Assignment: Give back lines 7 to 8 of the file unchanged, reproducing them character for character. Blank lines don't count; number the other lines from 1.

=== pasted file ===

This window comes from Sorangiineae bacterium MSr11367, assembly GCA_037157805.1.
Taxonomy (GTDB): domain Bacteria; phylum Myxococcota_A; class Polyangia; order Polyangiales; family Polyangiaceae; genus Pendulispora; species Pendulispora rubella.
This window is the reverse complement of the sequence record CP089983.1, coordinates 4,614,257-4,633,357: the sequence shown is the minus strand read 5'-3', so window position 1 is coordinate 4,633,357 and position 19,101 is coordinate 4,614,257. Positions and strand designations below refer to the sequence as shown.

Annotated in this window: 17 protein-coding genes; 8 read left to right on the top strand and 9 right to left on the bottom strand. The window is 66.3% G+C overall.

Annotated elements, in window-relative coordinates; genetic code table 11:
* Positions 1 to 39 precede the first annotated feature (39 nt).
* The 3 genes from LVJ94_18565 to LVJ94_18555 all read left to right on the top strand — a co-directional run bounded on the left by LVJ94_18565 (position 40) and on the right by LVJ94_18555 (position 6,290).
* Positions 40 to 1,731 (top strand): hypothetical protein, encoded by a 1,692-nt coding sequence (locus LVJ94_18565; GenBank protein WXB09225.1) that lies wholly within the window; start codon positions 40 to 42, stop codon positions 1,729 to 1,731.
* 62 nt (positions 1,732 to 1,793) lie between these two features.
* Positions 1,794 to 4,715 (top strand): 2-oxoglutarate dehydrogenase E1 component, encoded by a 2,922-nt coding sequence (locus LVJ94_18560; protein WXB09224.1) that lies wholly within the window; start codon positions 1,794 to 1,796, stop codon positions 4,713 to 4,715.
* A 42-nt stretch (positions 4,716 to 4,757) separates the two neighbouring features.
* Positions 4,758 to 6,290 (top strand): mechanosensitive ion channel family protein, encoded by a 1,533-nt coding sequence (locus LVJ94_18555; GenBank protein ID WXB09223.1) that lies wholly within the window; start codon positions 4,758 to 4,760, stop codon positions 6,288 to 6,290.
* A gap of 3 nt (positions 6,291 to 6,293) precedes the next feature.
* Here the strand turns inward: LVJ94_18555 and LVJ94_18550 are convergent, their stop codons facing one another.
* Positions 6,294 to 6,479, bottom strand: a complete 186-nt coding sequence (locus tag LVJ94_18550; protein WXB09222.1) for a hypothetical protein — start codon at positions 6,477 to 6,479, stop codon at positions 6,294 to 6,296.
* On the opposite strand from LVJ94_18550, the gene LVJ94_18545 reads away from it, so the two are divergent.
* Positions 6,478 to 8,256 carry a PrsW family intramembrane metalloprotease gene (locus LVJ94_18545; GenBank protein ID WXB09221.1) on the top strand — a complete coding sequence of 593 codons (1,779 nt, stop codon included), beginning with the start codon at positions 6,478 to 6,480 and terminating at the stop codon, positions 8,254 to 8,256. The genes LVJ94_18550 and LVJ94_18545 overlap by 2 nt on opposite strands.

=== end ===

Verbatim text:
* The 3 genes from LVJ94_18565 to LVJ94_18555 all read left to right on the top strand — a co-directional run bounded on the left by LVJ94_18565 (position 40) and on the right by LVJ94_18555 (position 6,290).
* Positions 40 to 1,731 (top strand): hypothetical protein, encoded by a 1,692-nt coding sequence (locus LVJ94_18565; GenBank protein WXB09225.1) that lies wholly within the window; start codon positions 40 to 42, stop codon positions 1,729 to 1,731.